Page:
This section shows a summary for the selected study (COSU identifier) or publication (COSP identifier). Studies may have been performed by the Sanger Institute Cancer Genome Project, or imported from the ICGC/TCGA. You can see more information on the help pages.
- Identification of new candidate genes and signalling pathways associated with the development of neuroendocrine pancreatic tumours based on next generation sequencing data.
- Paper ID
- Department of Abdominal Oncology No. 1, Rostov Research Institute of Oncology, Rostov-on-Don, Russia.
Molecular biology reports, 2020
PMID: 32451928 (view at PubMed or Europe PMC)
- Despite advances in classification, treatment, and imaging, neuroendocrine tumours remain a clinically complex subject. In this work, we studied the genetic profile of well-differentiated pancreatic neuroendocrine tumours (PanNETs) in a cohort of Caucasian patients and analysed the signalling pathways and candidate genes potentially associated with the development of this oncological disease. Twenty-four formalin-fixed paraffin-embedded (FFPE) samples of well-differentiated PanNETs were subjected to massive parallel sequencing using the targeted gene panel (409 genes) of the Illumina NextSeq 550 platform (San Diego, USA). In 24 patients, 119 variants were identified in 54 genes. The median mutation rate per patient was 5 (2.8-7). The detected genetic changes were dominated by missense mutations (67%) and nonsense mutations (29%). 18% of the mutations were activating, 35% of the variants led to a loss of function of the encoded protein, and 52% were not classified. Twenty-six variants were described as new. Functionally significant changes in the tertiary structure and activity of the protein molecules in an in silico assay were predicted for 5 new genetic variants. The 5 highest priority candidate genes were selected: CREB1, TCF12, PRKAR1A, BCL11A, and BUB1B. Genes carrying the identified mutations participate in signalling pathways known to be involved in PanNETs; in addition, 38% of the cases showed genetic changes in the regulation of the SMAD2/3 signalling pathway. Well-differentiated PanNETs in a Russian cohort demonstrate various molecular genetic features, including new genetic variations and potential driver genes. The highlighted molecular genetic changes in the SMAD2/3 signalling pathway suggest new prospects for targeted therapy.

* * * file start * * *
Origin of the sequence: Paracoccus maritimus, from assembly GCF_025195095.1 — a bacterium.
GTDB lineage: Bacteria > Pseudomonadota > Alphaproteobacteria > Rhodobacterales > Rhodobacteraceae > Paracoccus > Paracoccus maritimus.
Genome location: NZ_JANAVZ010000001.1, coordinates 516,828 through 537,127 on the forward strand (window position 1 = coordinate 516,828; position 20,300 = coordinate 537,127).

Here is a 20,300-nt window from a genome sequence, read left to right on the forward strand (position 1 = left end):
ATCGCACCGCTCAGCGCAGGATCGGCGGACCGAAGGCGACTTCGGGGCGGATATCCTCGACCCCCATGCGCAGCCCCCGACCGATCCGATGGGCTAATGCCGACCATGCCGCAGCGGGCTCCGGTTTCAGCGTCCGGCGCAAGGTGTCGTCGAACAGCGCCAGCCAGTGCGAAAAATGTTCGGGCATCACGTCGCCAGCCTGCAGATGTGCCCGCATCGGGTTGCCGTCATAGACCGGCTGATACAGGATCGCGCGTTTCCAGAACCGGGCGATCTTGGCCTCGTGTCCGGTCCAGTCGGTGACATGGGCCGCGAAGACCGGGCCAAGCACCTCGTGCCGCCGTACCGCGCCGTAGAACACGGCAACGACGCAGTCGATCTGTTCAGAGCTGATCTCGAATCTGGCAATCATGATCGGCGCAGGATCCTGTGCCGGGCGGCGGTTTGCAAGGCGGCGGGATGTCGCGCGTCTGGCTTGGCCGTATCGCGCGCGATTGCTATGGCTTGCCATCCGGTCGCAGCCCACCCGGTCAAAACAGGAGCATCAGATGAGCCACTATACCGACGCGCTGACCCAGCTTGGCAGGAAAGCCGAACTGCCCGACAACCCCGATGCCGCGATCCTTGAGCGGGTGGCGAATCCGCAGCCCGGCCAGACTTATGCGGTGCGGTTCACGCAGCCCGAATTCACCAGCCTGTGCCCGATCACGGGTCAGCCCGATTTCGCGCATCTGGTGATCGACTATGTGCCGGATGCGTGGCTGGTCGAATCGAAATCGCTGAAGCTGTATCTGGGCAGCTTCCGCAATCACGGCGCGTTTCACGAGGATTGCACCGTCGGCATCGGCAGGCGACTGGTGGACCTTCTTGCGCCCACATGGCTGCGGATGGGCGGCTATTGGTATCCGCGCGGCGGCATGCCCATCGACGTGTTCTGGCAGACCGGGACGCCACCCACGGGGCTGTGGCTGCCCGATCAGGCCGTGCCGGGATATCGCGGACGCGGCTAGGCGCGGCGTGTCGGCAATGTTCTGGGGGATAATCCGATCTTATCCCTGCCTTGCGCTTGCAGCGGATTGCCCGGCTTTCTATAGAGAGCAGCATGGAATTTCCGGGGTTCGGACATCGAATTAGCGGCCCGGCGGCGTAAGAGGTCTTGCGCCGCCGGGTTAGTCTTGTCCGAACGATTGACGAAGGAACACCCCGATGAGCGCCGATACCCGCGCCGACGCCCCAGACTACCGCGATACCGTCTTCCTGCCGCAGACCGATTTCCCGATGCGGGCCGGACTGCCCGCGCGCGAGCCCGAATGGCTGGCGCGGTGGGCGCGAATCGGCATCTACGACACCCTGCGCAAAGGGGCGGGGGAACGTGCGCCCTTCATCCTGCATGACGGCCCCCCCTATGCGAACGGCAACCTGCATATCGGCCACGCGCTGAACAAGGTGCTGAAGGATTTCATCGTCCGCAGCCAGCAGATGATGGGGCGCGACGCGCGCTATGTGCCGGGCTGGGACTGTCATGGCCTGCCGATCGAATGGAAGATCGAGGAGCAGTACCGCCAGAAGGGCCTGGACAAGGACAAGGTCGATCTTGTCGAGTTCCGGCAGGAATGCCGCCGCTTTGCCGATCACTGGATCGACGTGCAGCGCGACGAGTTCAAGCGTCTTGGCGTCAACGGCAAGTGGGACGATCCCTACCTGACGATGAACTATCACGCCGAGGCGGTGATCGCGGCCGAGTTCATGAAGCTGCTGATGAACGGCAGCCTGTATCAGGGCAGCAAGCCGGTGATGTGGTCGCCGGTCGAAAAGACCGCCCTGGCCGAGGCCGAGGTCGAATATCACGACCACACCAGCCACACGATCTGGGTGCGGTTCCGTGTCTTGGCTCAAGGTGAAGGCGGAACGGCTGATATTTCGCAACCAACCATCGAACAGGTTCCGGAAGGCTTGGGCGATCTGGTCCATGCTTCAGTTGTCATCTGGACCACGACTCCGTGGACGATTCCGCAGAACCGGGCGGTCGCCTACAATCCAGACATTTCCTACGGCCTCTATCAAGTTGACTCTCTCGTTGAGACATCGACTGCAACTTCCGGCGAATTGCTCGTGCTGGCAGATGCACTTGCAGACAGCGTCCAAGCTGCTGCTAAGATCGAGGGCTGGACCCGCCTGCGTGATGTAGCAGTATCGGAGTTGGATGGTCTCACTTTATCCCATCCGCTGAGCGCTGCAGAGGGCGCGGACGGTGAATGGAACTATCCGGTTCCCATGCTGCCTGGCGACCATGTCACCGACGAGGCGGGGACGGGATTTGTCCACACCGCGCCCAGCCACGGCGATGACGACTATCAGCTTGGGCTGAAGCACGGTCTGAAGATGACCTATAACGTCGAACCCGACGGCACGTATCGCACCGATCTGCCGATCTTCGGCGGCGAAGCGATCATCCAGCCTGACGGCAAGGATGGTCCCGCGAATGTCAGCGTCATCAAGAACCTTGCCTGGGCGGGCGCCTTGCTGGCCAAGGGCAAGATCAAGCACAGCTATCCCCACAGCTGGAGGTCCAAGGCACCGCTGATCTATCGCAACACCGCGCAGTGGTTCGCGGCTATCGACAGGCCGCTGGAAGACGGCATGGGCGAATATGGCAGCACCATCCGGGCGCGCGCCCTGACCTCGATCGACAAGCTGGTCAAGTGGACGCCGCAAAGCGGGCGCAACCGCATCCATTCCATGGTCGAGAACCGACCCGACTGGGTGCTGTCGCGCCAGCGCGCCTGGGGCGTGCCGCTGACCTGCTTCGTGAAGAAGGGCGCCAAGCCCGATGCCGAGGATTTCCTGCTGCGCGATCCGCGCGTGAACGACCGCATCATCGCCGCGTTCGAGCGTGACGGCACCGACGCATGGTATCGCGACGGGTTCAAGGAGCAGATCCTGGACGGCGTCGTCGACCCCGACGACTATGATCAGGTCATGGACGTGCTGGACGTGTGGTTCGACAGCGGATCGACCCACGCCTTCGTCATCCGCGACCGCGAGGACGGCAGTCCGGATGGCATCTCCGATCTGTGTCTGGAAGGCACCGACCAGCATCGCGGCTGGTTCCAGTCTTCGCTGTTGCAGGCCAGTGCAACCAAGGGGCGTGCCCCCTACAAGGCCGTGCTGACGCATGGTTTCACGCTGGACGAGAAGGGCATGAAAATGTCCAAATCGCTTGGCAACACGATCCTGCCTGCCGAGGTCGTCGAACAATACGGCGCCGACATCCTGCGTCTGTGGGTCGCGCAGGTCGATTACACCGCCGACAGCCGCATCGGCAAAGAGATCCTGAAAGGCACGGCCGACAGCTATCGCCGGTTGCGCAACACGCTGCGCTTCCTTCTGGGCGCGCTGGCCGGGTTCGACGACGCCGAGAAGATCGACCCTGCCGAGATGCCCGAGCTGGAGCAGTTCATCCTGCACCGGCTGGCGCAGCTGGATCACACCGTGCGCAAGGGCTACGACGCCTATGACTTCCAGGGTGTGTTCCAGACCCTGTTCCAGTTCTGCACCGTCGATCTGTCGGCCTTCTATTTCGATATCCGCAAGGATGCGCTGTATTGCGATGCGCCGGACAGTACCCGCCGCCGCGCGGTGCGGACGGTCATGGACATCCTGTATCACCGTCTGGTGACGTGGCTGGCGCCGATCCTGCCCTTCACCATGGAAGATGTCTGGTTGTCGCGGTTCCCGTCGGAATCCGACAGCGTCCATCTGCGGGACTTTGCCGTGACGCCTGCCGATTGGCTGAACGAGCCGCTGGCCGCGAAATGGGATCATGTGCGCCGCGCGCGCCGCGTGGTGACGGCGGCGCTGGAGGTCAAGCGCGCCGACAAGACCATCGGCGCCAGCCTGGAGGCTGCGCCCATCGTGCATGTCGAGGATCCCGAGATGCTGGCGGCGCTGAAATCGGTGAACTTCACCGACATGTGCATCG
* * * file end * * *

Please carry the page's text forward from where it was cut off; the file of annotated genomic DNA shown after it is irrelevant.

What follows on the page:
- Paper Status